is allocated (lines 122-124) so as to be able to hold `struct
       kernel_dirent64'  ]

We think the following is also an (unrelated) bug:
In lines 216-221:

        red_nbytes = MIN (nbytes
                      - ((nbytes / (offsetof (DIRENT_TYPE, d_name) + 14))
                         * size_diff),
                      nbytes - size_diff);

        skdp = kdp = __alloca (red_nbytes);

it is obvious that `red_nbytes' may be negative (or rather, wrapped-around),
since `nbytes' is a value given by the user (and may even be 0).

The above patch is given in the attached `getdents.diff-u'
--- getdents.c.orig     2003-12-04 19:11:38.000000000 +0200
+++ getdents.c  2003-12-04 19:38:06.000000000 +0200
@@ -117,7 +117,7 @@
       size_t kbytes = nbytes;
       if (offsetof (DIRENT_TYPE, d_name)
          < offsetof (struct kernel_dirent64, d_name)
-         && nbytes <= sizeof (DIRENT_TYPE))
+         && nbytes <= sizeof (kernel_dirent64))
          kbytes = nbytes + offsetof (struct kernel_dirent64, d_name)
                   - offsetof (DIRENT_TYPE, d_name);
@@ -175,8 +175,7 @@
              outp->u.d_off = d_off;
              if ((sizeof (outp->u.d_ino) != sizeof (inp->k.d_ino)
                   && outp->u.d_ino != d_ino)
-                 || (sizeof (outp->u.d_off) != sizeof (inp->k.d_off)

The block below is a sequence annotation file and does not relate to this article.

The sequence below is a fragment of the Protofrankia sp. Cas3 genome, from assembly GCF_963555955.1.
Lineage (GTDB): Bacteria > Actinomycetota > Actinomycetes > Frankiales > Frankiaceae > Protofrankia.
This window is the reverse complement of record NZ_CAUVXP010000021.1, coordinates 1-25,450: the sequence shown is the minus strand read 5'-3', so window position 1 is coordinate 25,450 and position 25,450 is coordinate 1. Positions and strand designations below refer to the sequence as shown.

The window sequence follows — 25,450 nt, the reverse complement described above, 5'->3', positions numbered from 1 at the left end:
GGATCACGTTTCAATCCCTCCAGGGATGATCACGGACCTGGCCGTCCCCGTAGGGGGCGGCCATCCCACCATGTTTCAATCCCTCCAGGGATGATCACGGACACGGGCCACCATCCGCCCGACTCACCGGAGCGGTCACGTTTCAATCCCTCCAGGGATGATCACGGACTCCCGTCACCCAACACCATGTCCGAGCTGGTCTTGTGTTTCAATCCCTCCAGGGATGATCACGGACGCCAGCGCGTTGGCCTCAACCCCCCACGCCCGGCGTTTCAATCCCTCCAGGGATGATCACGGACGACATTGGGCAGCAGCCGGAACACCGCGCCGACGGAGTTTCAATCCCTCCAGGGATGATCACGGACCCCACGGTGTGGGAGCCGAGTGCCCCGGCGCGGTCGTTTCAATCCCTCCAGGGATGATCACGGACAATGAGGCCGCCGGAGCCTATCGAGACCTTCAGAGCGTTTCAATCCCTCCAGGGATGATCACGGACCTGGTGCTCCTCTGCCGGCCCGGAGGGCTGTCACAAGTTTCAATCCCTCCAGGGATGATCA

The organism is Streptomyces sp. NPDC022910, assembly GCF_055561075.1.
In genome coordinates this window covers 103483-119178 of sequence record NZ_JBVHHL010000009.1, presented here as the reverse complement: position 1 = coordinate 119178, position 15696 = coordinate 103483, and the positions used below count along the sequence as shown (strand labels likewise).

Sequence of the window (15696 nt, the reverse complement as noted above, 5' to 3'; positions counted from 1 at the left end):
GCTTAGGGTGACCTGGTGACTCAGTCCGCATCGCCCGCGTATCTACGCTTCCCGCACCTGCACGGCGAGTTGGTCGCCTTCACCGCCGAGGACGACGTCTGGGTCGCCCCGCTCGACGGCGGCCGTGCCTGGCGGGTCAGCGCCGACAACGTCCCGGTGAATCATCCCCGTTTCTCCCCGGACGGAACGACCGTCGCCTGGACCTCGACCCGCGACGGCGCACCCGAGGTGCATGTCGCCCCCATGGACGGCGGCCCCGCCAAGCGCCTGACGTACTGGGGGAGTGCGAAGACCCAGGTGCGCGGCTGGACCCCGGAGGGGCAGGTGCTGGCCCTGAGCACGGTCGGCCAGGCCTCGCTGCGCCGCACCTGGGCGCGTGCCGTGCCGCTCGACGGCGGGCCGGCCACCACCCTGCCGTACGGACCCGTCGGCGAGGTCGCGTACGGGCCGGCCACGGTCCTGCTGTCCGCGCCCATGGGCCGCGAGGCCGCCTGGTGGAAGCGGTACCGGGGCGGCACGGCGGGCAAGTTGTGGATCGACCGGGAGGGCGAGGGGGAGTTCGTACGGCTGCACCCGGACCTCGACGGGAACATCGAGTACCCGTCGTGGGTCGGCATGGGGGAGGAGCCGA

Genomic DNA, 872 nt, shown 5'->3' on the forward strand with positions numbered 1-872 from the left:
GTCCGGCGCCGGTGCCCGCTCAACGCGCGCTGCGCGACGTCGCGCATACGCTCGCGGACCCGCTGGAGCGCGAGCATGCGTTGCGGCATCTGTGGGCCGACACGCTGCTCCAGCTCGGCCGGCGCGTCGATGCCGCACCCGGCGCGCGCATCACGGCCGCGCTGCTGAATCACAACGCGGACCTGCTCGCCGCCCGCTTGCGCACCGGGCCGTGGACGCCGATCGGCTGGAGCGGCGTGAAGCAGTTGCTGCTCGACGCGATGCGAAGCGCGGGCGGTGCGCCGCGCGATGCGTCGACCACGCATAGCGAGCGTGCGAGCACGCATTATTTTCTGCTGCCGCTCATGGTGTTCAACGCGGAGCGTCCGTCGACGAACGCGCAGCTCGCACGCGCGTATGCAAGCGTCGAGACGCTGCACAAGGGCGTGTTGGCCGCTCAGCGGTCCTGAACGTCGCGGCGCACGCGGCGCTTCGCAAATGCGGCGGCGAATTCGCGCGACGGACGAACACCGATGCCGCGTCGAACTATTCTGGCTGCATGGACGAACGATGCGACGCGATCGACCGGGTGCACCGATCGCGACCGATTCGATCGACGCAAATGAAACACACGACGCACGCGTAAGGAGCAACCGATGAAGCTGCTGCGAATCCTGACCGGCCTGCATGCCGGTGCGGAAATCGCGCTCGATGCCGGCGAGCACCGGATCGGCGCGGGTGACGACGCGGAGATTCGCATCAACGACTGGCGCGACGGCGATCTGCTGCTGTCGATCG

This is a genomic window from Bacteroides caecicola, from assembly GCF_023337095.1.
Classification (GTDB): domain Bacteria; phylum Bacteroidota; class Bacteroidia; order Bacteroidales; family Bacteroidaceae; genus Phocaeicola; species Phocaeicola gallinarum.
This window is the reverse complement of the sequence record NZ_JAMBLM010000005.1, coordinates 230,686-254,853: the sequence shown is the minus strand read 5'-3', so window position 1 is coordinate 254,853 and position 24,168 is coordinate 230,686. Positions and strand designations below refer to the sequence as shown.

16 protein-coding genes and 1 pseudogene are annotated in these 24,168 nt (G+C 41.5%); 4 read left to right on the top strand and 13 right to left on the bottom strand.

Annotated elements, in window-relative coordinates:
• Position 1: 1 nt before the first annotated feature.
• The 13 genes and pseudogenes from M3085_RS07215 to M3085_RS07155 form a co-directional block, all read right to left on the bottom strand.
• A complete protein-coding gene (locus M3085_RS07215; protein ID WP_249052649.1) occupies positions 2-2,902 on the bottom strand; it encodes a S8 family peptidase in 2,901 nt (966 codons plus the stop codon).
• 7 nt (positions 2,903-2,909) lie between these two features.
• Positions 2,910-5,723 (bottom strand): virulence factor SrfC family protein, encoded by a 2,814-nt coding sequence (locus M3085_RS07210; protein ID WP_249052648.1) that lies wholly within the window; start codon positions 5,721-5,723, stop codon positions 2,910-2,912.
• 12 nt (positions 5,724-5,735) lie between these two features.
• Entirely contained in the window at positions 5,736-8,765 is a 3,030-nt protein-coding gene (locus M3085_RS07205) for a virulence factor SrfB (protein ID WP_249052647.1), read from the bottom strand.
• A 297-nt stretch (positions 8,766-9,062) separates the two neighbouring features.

-                     && outp->u.d_off != d_off))
+                 )
                  /* Overflow.  If there was at least one entry
                     before this one, return them without error,
@@ -190,7 +189,10 @@
                  return -1;
-             last_offset = d_off;
+             if( last_offset == -1 )
+               last_offset = 0;
+             last_offset += old_reclen;
              outp->u.d_reclen = new_reclen;
              outp->u.d_type = d_type;
@@ -213,6 +215,7 @@
     const size_t size_diff = (offsetof (DIRENT_TYPE, d_name)
                              - offsetof (struct kernel_dirent, d_name));
+    /* bug? (nbytes might be smaller than right side of minus) */
     red_nbytes = MIN (nbytes
                      - ((nbytes / (offsetof (DIRENT_TYPE, d_name) + 14))
                         * size_diff),

reply via email to

[Prev in Thread] Current Thread [Next in Thread]